Future Space Exploration Hinges on International Cooperation, Astronauts Say
Sunlight glints off the International Space Station with the blue limb of Earth providing a dramatic backdrop in this photo taken by an astronaut on the shuttle Endeavour just before it docked after midnight on Feb. 10, 2010 during the STS-130 mission.
Credit: NASA

The final frontier must become more of an international endeavor or space exploration could stagnate, according to three veteran astronauts from two different countries.

Only through further collaboration between nations can humanity reach its next major space goals, the spaceflying group — which included a former NASA astronaut, an American space tourist and the first Chinese man to fly into space — said at the 26th National Space Symposium in Colorado Springs, Colo., this month.

"I think the development of space endeavors is not for one nation or one country," said Yang Liwei, China's first astronaut. "I myself as an astronaut, I believe that the multinational, the international cooperation is the future triumph of the development of space industry," he said through a translator.

Liwei flew aboard China's first manned spaceflight, the Shenzhou 5 mission in October 2003.

"During the spaceflight I showed the national flag of China, but as well I displayed the flag of the United Nations that showed that it is the common cause of all mankind and that we are coming to space for peaceful purposes." He noted that flying over various countries while in space required no visa, because the Earth and space belong to all mankind.

Former NASA astronaut Tom Henricks, a veteran of four space shuttle missions, agreed. He said that the future in space will require much more collaboration between countries than there's been in the past.

"I don't think any major effort in space will again be done by a single nation," Henricks said. "They may each have individual sub goals, but it's a human endeavor to go to Mars, and I think that's the way it needs to be approached."

Henricks was part of a recent American delegation that visited the Chinese space and launch facilities — in some cases, they were the first Westerners to view these sites.

"More importantly than seeing the facility and how modern and prepared the Chinese are for the programs, it was seeing that they are open and willing to cooperate and to move forward," Henricks said. While America has a longer space history to draw upon, China will have more resources to devote to space in the future, he said, and these factors would make for a great collaboration.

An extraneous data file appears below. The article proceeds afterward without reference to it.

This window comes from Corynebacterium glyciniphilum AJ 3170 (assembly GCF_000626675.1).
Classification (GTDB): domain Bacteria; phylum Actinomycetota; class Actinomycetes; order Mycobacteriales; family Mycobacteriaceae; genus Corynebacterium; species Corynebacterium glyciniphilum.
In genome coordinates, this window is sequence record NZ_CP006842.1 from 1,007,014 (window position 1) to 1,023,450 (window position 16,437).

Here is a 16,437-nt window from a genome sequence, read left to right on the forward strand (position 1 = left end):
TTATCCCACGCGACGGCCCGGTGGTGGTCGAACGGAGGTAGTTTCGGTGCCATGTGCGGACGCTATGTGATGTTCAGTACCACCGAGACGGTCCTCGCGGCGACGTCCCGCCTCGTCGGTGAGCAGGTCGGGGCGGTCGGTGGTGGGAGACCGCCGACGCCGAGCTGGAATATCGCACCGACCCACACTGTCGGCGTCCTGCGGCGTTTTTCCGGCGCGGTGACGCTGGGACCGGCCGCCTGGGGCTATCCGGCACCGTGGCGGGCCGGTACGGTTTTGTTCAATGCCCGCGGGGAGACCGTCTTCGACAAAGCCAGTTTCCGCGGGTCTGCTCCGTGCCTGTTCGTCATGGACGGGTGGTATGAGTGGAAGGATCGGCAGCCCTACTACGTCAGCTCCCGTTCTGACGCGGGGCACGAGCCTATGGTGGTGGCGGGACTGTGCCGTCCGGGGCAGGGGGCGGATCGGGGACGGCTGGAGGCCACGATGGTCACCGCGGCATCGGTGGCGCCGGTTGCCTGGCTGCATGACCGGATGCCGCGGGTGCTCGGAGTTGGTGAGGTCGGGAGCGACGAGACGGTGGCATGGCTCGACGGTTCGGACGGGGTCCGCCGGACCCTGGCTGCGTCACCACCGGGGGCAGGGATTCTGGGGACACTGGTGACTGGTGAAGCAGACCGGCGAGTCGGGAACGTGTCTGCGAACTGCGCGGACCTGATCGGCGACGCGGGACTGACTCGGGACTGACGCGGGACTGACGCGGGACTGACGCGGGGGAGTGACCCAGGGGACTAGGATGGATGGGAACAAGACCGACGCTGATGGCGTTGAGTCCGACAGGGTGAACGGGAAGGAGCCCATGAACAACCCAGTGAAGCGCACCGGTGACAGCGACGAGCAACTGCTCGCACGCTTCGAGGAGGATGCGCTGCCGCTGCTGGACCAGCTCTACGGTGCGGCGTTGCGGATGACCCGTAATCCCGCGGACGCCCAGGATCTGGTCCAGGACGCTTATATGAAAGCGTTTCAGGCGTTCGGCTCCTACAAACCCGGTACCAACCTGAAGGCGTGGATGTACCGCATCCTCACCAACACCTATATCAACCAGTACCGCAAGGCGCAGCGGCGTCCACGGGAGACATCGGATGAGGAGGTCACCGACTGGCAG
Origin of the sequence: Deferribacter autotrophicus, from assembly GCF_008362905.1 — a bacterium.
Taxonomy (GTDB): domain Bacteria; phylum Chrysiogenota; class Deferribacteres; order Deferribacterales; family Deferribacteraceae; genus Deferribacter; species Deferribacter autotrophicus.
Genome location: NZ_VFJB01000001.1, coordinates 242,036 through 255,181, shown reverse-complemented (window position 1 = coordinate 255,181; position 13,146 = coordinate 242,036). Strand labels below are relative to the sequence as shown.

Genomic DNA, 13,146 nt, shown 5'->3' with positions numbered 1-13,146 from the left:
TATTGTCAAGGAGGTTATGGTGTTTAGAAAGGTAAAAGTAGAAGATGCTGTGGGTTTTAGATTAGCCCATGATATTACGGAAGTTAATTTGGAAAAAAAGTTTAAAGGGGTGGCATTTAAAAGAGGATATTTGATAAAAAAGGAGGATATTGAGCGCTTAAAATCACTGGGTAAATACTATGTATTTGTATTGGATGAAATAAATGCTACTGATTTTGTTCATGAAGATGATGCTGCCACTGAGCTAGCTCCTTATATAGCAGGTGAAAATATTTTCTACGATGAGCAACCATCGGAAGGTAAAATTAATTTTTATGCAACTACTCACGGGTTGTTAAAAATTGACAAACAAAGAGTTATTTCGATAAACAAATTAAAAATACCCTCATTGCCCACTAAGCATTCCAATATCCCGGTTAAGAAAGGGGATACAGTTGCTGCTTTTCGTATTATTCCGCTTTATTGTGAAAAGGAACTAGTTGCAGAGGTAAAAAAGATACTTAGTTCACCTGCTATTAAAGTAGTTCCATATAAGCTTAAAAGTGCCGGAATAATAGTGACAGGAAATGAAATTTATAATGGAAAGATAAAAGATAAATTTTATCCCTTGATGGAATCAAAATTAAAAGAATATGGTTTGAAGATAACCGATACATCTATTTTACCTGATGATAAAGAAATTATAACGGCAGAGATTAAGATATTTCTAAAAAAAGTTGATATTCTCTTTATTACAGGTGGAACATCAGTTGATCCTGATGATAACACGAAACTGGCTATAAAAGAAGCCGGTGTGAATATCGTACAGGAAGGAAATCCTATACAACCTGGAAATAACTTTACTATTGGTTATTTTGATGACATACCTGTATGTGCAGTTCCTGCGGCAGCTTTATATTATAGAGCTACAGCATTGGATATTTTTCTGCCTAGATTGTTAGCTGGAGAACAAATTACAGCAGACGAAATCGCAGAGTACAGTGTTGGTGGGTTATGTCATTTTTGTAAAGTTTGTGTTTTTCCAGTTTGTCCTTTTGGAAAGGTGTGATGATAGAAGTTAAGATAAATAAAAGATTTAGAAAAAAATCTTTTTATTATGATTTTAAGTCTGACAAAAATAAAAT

The third panelist, American computer game entrepreneur Richard Garriott, traveled to space in October 2008 as a paying customer aboard a Russian Soyuz trip to the International Space Station, a $100 billion space outpost built by 16 different countries and five major space agencies representing the United States, Russia, Europe, Canada and Japan.

Garriott, who is the son of former NASA astronaut Owen Garriott, said he witnessed the teamwork between Russians and Americans first-hand while training and flying aboard the station, and called space exploration "ultimately one of the greatest and most important catalysts for international cooperation on Earth."

Yet, the future of space partnerships will not be a perfectly smooth road, he said. For example, he also witnessed "periodic political butting of heads," between the nations over who provides which services and for what price, he said.

For example, earlier this month NASA signed a $335 million deal with Russia to buy six new round-trip seats on Russian Soyuz spacecraft to ferry astronauts to the International Space Station between 2013 and 2014. That deal boosted the price per seat to $55.8 million, up from $50 million in an earlier agreement that ends in 2012.

"I agree that it will demand international cooperation, but I think that our nation as well as many of our partner nations still have some work to do as far as really politically working together as well as we need to to accomplish these goals," Garriott said.